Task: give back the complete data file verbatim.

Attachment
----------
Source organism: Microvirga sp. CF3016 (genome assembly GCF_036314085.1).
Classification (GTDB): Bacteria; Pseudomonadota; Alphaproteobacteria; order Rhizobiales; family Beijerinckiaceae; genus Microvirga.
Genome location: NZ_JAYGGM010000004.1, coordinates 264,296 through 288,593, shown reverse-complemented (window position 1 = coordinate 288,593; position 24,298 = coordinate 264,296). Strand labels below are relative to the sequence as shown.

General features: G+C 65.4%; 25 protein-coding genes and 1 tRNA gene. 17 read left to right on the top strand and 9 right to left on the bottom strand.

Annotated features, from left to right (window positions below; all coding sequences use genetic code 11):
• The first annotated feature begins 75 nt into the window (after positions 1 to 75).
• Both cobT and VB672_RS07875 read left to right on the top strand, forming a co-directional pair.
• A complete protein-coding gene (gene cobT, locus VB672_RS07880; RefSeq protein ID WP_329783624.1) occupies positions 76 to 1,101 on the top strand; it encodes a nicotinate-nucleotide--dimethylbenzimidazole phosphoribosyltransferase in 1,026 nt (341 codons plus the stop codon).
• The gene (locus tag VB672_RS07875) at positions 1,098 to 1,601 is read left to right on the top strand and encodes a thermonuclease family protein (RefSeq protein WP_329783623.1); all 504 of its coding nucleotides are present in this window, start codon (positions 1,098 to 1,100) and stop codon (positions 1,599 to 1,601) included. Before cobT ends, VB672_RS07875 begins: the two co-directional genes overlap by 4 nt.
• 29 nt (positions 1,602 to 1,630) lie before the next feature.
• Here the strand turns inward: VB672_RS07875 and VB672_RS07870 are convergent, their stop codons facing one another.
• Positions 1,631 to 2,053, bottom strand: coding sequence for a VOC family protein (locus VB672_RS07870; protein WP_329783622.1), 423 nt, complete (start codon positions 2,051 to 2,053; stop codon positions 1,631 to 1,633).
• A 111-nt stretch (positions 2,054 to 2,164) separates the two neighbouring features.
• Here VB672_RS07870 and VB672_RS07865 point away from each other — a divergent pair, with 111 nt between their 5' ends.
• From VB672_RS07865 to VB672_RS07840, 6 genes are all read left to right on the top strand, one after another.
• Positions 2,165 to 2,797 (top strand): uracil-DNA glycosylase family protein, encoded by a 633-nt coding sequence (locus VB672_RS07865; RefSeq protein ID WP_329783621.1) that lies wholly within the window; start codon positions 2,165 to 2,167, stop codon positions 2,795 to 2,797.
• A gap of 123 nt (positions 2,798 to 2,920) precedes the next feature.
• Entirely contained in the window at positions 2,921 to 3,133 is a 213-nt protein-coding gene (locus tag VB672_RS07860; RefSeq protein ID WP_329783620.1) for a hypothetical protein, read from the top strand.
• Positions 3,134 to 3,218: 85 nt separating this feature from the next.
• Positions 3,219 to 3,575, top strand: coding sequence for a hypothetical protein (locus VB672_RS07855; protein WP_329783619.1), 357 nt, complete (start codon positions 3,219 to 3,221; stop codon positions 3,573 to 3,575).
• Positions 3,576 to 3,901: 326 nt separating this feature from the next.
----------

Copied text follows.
Source organism: Microvirga sp. CF3016 (genome assembly GCF_036314085.1).
Classification (GTDB): Bacteria; Pseudomonadota; Alphaproteobacteria; order Rhizobiales; family Beijerinckiaceae; genus Microvirga.
Genome location: NZ_JAYGGM010000004.1, coordinates 264,296 through 288,593, shown reverse-complemented (window position 1 = coordinate 288,593; position 24,298 = coordinate 264,296). Strand labels below are relative to the sequence as shown.

General features: G+C 65.4%; 25 protein-coding genes and 1 tRNA gene. 17 read left to right on the top strand and 9 right to left on the bottom strand.

Annotated features, from left to right (window positions below; all coding sequences use genetic code 11):
• The first annotated feature begins 75 nt into the window (after positions 1 to 75).
• Both cobT and VB672_RS07875 read left to right on the top strand, forming a co-directional pair.
• A complete protein-coding gene (gene cobT, locus VB672_RS07880; RefSeq protein ID WP_329783624.1) occupies positions 76 to 1,101 on the top strand; it encodes a nicotinate-nucleotide--dimethylbenzimidazole phosphoribosyltransferase in 1,026 nt (341 codons plus the stop codon).
• The gene (locus tag VB672_RS07875) at positions 1,098 to 1,601 is read left to right on the top strand and encodes a thermonuclease family protein (RefSeq protein WP_329783623.1); all 504 of its coding nucleotides are present in this window, start codon (positions 1,098 to 1,100) and stop codon (positions 1,599 to 1,601) included. Before cobT ends, VB672_RS07875 begins: the two co-directional genes overlap by 4 nt.
• 29 nt (positions 1,602 to 1,630) lie before the next feature.
• Here the strand turns inward: VB672_RS07875 and VB672_RS07870 are convergent, their stop codons facing one another.
• Positions 1,631 to 2,053, bottom strand: coding sequence for a VOC family protein (locus VB672_RS07870; protein WP_329783622.1), 423 nt, complete (start codon positions 2,051 to 2,053; stop codon positions 1,631 to 1,633).
• A 111-nt stretch (positions 2,054 to 2,164) separates the two neighbouring features.
• Here VB672_RS07870 and VB672_RS07865 point away from each other — a divergent pair, with 111 nt between their 5' ends.
• From VB672_RS07865 to VB672_RS07840, 6 genes are all read left to right on the top strand, one after another.
• Positions 2,165 to 2,797 (top strand): uracil-DNA glycosylase family protein, encoded by a 633-nt coding sequence (locus VB672_RS07865; RefSeq protein ID WP_329783621.1) that lies wholly within the window; start codon positions 2,165 to 2,167, stop codon positions 2,795 to 2,797.
• A gap of 123 nt (positions 2,798 to 2,920) precedes the next feature.
• Entirely contained in the window at positions 2,921 to 3,133 is a 213-nt protein-coding gene (locus tag VB672_RS07860; RefSeq protein ID WP_329783620.1) for a hypothetical protein, read from the top strand.
• Positions 3,134 to 3,218: 85 nt separating this feature from the next.
• Positions 3,219 to 3,575, top strand: coding sequence for a hypothetical protein (locus VB672_RS07855; protein WP_329783619.1), 357 nt, complete (start codon positions 3,219 to 3,221; stop codon positions 3,573 to 3,575).
• Positions 3,576 to 3,901: 326 nt separating this feature from the next.